View Full Version : Pressure Balance vs. Thermostatic Valves
01-19-2005, 10:09 AM
We are in the process of renovating a bathroom and replacing the tub/shower with a larger shower-only space. We are planning on having two shower heads (one rain and one hand shower) and would like the option of having both on at the same time. I have been told that we cannot use a pressure balance valve with two separate volume controls because the water pressure would not be sufficient for both shower heads. I've been told that the setup should be a thermostatic temperature control valve with two volume controls.
Any advice or experience using a pressure balance valve for two shower heads? I know that the thermostatic valve provides an added benefit of being able to pre-select the water temperature, but would prefer to go with the less expensive valve if it is an option. We were looking at Grohe, but are open to any suggestions! Thank you in advance for any help and for having such a wonderful discussion board!
01-19-2005, 11:42 AM
For the last 2 years there's been the request of a large rain-shower and handheld on slide bar or body sprays in ever new home I've plumbed. In the quest to find a brand that I felt was easy to install / repair / get repair parts for / get matching accessories for, I've used Symmons, Delta, Moen, Grohe, Kohler. In conclusion I always use the Moen faucet for this type of shower set up now. I don't recommend against the other brands, just that the moen best fits the needs of me and my customers.
I use the Moentrol pressure ballanced with a 3-way built in diverter. It is available as seen in the pic with a standard shower head and body sprays, but you can also just purchase the control valve seperate and the matching handheld and rain-shower.
The valve is only 1/2" feed, but I've never had any complaints about the pressure. The bottom handle is pulled out for volume control and turned for temp. control, while the top is turned for diverting. The diverter allows you to have one shower running and then as you turn the diverter it will gradually open the second shower head. So both showers can operate at once, continue turning to shut the first shower off and only the second head will be on. With the variable setting you can apply more pressure to either head or make them balanced.
Recommend your pressure be @ or above 40psi with properly sized water lines or you will have very noticable pressure drop with both heads on at the same time. I installed this faucet on a remodel using a water well with 20/40 pressure switch and I had to turn the pressure up to 40/60 for satisfactory results.
I use the Danze 10" shower head with the rubber tips for easy cleaning and the matching Moen handspray.
01-19-2005, 01:18 PM
Thank you so much for your help. I had previously received a suggestion to use a 3-port diverter (actually someone suggested a 5 port diverter) as a solution but this option seems to require quite a bit more plumbing. As it was explained to me, we would need to loop the two together or provide another pipe to both showe heads in order to have the third option of having both shower heads on (first diversion would be for shower one, second for shower two and third would be connected to both). I have tried to find illustrations online but so far have not stumbled upon anything that seems to depict such a set up. Thus, I went back to researching the valve with two volume controls. Any additional explanation and expertise would be very much appreciated! Thank you!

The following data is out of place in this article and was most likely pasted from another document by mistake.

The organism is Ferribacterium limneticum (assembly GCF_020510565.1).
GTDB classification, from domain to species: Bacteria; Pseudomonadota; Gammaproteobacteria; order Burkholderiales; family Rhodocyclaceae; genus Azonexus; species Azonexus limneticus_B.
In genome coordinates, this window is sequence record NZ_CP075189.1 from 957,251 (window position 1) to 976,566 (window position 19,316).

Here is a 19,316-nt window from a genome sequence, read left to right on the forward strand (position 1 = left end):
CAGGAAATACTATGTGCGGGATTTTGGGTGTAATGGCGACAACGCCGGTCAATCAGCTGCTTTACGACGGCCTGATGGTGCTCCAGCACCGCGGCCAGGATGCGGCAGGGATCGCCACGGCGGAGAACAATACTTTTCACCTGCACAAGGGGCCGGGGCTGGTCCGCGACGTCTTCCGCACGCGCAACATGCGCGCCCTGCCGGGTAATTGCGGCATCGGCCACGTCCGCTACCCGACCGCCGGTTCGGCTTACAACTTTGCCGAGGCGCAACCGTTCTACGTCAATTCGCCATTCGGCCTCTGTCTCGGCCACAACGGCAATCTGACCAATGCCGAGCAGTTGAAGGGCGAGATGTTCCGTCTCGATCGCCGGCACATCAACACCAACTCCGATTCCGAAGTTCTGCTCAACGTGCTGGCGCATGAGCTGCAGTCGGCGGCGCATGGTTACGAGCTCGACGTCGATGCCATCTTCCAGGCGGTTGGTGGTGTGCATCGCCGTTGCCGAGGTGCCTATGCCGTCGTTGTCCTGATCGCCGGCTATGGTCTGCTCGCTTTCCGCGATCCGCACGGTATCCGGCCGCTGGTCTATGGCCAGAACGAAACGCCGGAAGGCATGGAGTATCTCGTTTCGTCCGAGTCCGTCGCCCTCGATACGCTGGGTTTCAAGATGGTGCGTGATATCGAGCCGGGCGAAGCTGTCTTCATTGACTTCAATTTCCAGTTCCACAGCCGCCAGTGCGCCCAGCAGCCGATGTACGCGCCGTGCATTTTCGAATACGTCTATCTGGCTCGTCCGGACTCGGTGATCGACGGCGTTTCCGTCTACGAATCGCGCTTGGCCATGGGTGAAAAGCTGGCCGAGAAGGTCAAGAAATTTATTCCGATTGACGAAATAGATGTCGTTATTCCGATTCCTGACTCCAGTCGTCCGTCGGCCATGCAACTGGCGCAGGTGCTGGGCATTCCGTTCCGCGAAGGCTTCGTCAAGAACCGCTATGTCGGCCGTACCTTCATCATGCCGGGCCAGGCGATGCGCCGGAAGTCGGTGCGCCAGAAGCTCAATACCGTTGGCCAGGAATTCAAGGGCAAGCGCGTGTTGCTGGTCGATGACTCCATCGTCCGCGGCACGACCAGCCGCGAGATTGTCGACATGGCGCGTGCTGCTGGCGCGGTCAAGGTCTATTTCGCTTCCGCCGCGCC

01-19-2005, 01:38 PM
The moen 3-way diverter has 3 ports... 1 inlet and 2 outlets. the 2 outlets are "shared" which gives you the ability to run both at the same time with out additional plumbing.
The alternative way of plumbing the shower heads using the 5-port diverter still wouldn't have worked with the extra loop unless you install check valves on the lines, otherwise both would fuction no mater what location the diverter was in and you would still have unused port on the diverter.
As long as you choose a diverter with 2 shared ports then it should work fine. The only time you would need to make a loop would be for a pressure ballance loop on multiple identical body sprays (shower heads) that are to operate at the same time at the same "pressure".
If you want to add other outlets to your shower besides the handheld and the rain-shower, Moen also offers a 5-port diverter that has 2 shared ports.
with it you can operate 2 items together or individually, but the other 2 outlets can only be used individually.
The nice thing about the Moentrol with 3-way diverter is that it is all one unit together. most other systems you have to individually mount the diverter and control bodies and trim them seperatley. Not that big of a deal but it does save on extra fittings and labor installing the valves.
01-19-2005, 09:00 PM
Thank you for the clarification and helping me through this! Do you happen to know if there are any other manufacturers with a similar valve? Curious if there are others or if the Moentrol is the only way to go. (Would even take your recommendations on systems with separate fittings as long as it does what I'm looking for!) Again, thank you so much!
let it flow
06-30-2011, 07:24 PM